“And he shot a little duck,
Right through the middle of the
Head, head, head.”
—Nursery song (29)
Irene Schram’s near-future (?) shocker Ashes, Ashes, We All Fall Down (1972) subjects a fifth-grade class and their teacher to a terrifying series of violent travails at the hands of emotionless men. Told mostly from the perspective of the young students who write their thoughts in a school notebook, Schram presents a wide-ranging critique of contemporary American society (pollution, Vietnam, police brutality, et al.). Despite the resilience of children, society will win. There’s no light at the end of the tunnel. I found Ashes, Ashes an occasionally successful exercise in epistemological displacement and the effects of normalized trauma weakened by a lack of focus and moments of excess that verge on comical.
In a nameless city in a nameless city park, the first rituals of spring unfold. School children lace their fingers through the new grass–“some of us laid our faces in it, because it felt and smelled so good” (14)–unaware of the physical carnage about to unfold. A smoke cloud from a nearby incinerator interrupts the quiet revelry. Their teacher, Miss Love, notices a band new shelter at the edge of the park… Escaping from the cloud, they soon discover the shelter is a trap: “we saw that all the tables and chairs and food machines had disappeared” (23). Taken in hearses to a holding facility that deliberately evokes a Concentration Camp, the children must stick together in the face of the violent whim of their unknown captors.
Schram succeeds in the basic premise of the work: a notebook’s worn pages as a form of reflective solace for the children (and later their teacher) caught in a nightmare beyond comprehension. The novel itself is an artifact of the event. I tend to avoid novels told from the perspective of children but I found Nadia, the most frequent narrator, a compelling character who writes to ward off the terror: “I just don’t stop writing or let my mind hold still even for a second” (43). The effect loses its power as other children start to contribute to the notebook.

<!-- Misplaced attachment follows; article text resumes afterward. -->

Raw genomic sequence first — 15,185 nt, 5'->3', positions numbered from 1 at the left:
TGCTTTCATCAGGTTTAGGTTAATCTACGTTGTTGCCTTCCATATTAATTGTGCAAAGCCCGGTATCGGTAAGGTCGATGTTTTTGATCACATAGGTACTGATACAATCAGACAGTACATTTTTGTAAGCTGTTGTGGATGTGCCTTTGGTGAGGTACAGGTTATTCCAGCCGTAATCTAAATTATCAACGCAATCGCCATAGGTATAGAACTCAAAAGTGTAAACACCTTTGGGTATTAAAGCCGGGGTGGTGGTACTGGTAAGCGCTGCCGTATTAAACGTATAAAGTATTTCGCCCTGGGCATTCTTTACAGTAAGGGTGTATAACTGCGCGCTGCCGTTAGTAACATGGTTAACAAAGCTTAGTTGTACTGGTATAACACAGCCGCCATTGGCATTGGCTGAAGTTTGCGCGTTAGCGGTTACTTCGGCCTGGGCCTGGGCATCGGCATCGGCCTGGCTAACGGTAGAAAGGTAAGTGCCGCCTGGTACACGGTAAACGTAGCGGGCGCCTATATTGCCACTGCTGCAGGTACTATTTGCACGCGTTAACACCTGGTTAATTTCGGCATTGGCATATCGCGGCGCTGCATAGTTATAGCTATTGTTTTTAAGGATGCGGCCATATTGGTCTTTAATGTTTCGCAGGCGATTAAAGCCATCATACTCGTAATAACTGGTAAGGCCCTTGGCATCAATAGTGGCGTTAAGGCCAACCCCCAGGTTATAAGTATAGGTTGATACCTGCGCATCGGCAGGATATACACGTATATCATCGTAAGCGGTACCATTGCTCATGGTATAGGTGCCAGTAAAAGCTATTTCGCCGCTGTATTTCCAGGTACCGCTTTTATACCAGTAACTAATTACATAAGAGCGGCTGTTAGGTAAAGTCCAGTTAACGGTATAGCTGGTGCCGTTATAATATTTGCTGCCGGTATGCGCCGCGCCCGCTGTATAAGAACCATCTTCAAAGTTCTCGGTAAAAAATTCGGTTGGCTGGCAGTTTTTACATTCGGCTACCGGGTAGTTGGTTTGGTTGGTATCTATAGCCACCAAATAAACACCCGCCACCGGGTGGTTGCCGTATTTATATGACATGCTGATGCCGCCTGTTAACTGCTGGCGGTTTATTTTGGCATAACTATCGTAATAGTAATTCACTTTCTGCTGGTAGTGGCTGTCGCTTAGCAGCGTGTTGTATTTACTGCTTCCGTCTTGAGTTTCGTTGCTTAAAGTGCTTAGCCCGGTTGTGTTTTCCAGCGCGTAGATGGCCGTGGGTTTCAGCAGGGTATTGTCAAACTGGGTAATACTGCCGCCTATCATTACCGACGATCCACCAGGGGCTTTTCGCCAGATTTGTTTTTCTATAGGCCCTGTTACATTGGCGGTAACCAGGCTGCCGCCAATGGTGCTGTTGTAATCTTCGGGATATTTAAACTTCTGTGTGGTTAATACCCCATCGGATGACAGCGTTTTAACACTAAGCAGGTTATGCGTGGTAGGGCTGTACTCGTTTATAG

There are moments where Schram’s overall message is overrun by comical chaos. Horror movies à la Cube (1997) place unknowing people in a series of hellish puzzles with deadly traps. Usually after the initial displacement, the victims identify fragments of logic to control and escape their environment. This never happens in Ashes, Ashes. Instead one illogical trap leads to another as the guards attempt to “compel” the children to their deaths in paroxysms of mayhem. Yes, most of the paroxysms connect to the societal critique Schram’s leveling… but pits with piranhas and uncontrollable cars felts more shoddy YA dystopia trials than focused The Word For World is Forest (1972)-style kick in the gut.
Missteps aside, the narrative builds to a powerful moment when the children are asked to join their oppressors. Rather than release, the children must participate in the forces they have resisted. The parts are all here–a mysterious imprisonment, the spectral older children who have managed to survive who flit in and out of the narrative, the novel as artifact of trauma–but the final product lacks cohesion.
Authorial Archaeology or a Bit About Irene Schram
I’ve uncovered a few fragments about Irene Schram’s literary activities and life online. Here are the highlights of what I’ve found. Between 1966 and 1969, she published articles and poems in the Chicago Review, a student-run magazine at the University of Chicago. Her poems appeared in Iowa Writers’ Workshop’s December, no. 10 (1968) and her author blurb indicates two additional poetry chapbooks. In addition to numerous small press poetry publications in the early 70s, Schram wrote a semi-autobiographical (?) story on lesbian sexual self-realization for Amazon Quarterly, No. 3 (1974). In the same year, she produced a radio program on WBAI titled “Current Themes in Women’s Writing: Masturbation” that explored “the evolution of women’s consciousness through poetry, prose, fiction, and non-fiction.” Right after the publication of her only novel, she received an entry in Jack Hicks’ Cutting Edges: Young American Fiction for the 70’s (1973). From these fragments it appears she attended the University of Chicago and the prestigious Iowa Writers’ Workshop.
Perhaps her novel-writing career was curtailed by the negative review–“meretricious,” on borrowed “knee‐jerk significance,” and “you might as well watch two hours of old public‐service spots on Channel 9”– in the New York Times? It’s a shame. The review is unnecessarily brutal on a first novel that shows promise. I can find little evidence of her literary activity after 1974. I wonder what path she took.
For book reviews consult the INDEX
For cover art posts consult the INDEX
For TV and film reviews consult the INDEX